Skip to main content

ASU leads country in AIEF scholarship students

November 13, 2009

Arizona State University is the country’s higher education destination of choice for undergraduate Native Americans attending college on an American Indian Education Foundation (AIEF) scholarship, according to numbers recently released by the foundation.

Of 176 undergraduate scholarships awarded this year by AIEF, 41 of the recipients are attending Arizona colleges and universities. Eighteen of those students are enrolled at ASU for the 2009-10 academic year. Northern Arizona University and the University of Alaska-Anchorage are second, with eight students each.

“We are just elated to see so many American Indian students seek and apply for scholarships at ASU, and particularly these from AIEF,” says Michael Begaye, executive director of ASU’s American Indian Student Support Services. 

“We work very closely with 25 different reservations in Arizona and New Mexico alone, two states that AIEF and the NRC (National Relief Charities) recognize as the most impoverished or to have the least access to outside resources. This is an issue of access, and we are proud of making the programs and resources of this university available to so many students who might not otherwise have the opportunity to pursue higher education.”

Helen Oliff, NRC public relations manager, echoes Begaye’s emphasis on providing greater opportunities to Native American students. 

“Many Americans believe that college is free for Native Americans. U.S.-Tribal treaties mention schools and teachers, but do not mention college," she says. “Today, when more Native American students hope to go to college, the competition for available scholarships is fierce. Native American students are half as likely as non-Natives to have a college degree in this country. AIEF and NRC want them to have more of an opportunity.”

For Angela Matus, her AIEF scholarship is the realization of an unreachable dream. A member of the Pascua Yaqui Tribe, Matus graduated early from Tempe Marcos de Niza High School in 2008 as a member of the dean’s list. The 20-year-old biological sciences major in ASU’s School of Life Sciences is following in the footsteps of her mother, who graduated from the Tempe campus with a B.A. in education and is currently working on her master’s in American Indian education. The younger Matus says the scholarship to ASU not only provides her with a university education, but also will allow her to pursue a dream.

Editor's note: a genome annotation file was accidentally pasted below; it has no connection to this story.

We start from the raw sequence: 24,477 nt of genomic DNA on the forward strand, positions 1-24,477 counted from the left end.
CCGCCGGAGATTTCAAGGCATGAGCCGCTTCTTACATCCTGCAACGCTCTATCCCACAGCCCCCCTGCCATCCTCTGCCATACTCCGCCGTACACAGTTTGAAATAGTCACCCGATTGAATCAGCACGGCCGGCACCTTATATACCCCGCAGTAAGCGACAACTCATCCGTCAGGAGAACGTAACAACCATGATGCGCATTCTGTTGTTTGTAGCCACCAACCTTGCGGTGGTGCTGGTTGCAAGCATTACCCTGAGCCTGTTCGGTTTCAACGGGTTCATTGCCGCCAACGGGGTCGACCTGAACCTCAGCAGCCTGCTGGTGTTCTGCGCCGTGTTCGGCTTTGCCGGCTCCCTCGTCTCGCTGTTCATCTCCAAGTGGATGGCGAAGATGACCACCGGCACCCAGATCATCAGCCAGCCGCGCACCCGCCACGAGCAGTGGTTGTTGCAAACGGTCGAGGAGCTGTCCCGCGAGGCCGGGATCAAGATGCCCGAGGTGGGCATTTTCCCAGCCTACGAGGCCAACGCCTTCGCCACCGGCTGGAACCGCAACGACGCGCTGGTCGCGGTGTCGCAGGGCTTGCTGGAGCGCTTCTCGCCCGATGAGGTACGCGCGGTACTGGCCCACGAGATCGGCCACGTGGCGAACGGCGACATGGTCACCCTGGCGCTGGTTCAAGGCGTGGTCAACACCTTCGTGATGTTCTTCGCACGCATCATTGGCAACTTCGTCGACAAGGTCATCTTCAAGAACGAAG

“In this economic crisis, I needed to help myself – education was important to me,” she says.

“My mom brings me strength and courage to do what she did, to surpass the limits and come back home to help our people, and to receive this scholarship brings me great joy. Now, AIEF has given me the empowerment and passion to live proudly and work harder.”

She says she has found her calling at ASU.

“This year, as a college student, I have been able to do what I want to do, which is to help educate the Native American students in the ASU community the value of fitness.”

Matus has pursued her interest in fitness through her leadership of the Native American Wellness Society (NAWS) at ASU, where she serves the club as president.

“While at ASU, I am gaining knowledge, leadership and friends," she says. "Being president of NAWS is one thing that was not in my plans while attending ASU, but I am very proud to have the opportunity.

“If I didn’t have the friends I have met at ASU, native or not, I wouldn’t have been able to be where I am now – at the top of the world with an aspiration to change it.”

Laine Evans Nelson, whose tribal heritage is Navajo, Mojave and Papago, graduated with honors from River Valley High School in Mohave Valley, Ariz. The AIEF scholarship will allow the junior theater major to pursue his acting aspirations.

“Simply put, the AIEF scholarship removed my financial worry," he says. "This year in particular, my career and my life almost hinges around being able to afford the things my craft requires. From a computer to communicate, design and research; to papers, books, workshops and seminars; to acquire new skills in acting.

“I have a concentration in acting for the theater program here, but I will either stay here for a while doing theater or move directly on to graduate school.I am honing my skills as an actor to be a voice for those who want to speak but oftentimes are never heard,” says Laine, 20, who notes the large Native American student population at ASU played a part in his selection of the university.

AIEF is one of the country’s largest grantors of scholarships to Native Americans, funding about $450,000 for more than 200 undergraduate and graduate students annually. Of these recipients, nearly half are first-generation students. AIEF awards look beyond grade point averages and standardized test scores for students who exhibit passion, resiliency and leadership skills.

AIEF scholarships are awarded by a selection committee that includes enrolled tribal members from around the country. “Many American Indian students are in need of financial assistance, but do not meet the criteria that other scholarships require,” says Lyn Tysdal, program manager of AIEF’s six educational services. “ASU has a strong commitment to American Indian students, as evidenced by its American Indian Support Services office and the great support it provides.”